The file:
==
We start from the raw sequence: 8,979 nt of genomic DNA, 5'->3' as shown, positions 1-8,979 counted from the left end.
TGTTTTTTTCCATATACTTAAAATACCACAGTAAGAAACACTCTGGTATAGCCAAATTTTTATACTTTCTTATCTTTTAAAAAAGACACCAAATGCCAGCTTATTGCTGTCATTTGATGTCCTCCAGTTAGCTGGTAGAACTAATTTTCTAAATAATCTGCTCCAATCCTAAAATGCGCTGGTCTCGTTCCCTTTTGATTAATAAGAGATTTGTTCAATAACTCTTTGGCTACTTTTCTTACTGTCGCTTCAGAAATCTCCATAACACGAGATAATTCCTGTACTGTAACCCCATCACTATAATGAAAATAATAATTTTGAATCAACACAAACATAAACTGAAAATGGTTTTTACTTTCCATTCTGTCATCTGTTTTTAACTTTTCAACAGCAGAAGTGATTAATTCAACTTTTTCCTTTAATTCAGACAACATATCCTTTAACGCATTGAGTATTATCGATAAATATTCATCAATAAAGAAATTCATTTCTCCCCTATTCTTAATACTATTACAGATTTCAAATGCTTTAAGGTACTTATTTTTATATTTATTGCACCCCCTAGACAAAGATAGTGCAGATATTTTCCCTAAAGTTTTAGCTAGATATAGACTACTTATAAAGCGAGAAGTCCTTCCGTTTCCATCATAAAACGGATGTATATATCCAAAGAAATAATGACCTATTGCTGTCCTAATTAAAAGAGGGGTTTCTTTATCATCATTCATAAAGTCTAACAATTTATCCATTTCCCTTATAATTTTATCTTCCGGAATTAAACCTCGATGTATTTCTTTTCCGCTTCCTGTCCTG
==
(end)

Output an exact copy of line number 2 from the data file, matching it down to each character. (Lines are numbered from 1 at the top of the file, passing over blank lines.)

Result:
TGTTTTTTTCCATATACTTAAAATACCACAGTAAGAAACACTCTGGTATAGCCAAATTTTTATACTTTCTTATCTTTTAAAAAAGACACCAAATGCCAGCTTATTGCTGTCATTTGATGTCCTCCAGTTAGCTGGTAGAACTAATTTTCTAAATAATCTGCTCCAATCCTAAAATGCGCTGGTCTCGTTCCCTTTTGATTAATAAGAGATTTGTTCAATAACTCTTTGGCTACTTTTCTTACTGTCGCTTCAGAAATCTCCATAACACGAGATAATTCCTGTACTGTAACCCCATCACTATAATGAAAATAATAATTTTGAATCAACACAAACATAAACTGAAAATGGTTTTTACTTTCCATTCTGTCATCTGTTTTTAACTTTTCAACAGCAGAAGTGATTAATTCAACTTTTTCCTTTAATTCAGACAACATATCCTTTAACGCATTGAGTATTATCGATAAATATTCATCAATAAAGAAATTCATTTCTCCCCTATTCTTAATACTATTACAGATTTCAAATGCTTTAAGGTACTTATTTTTATATTTATTGCACCCCCTAGACAAAGATAGTGCAGATATTTTCCCTAAAGTTTTAGCTAGATATAGACTACTTATAAAGCGAGAAGTCCTTCCGTTTCCATCATAAAACGGATGTATATATCCAAAGAAATAATGACCTATTGCTGTCCTAATTAAAAGAGGGGTTTCTTTATCATCATTCATAAAGTCTAACAATTTATCCATTTCCCTTATAATTTTATCTTCCGGAATTAAACCTCGATGTATTTCTTTTCCGCTTCCTGTCCTG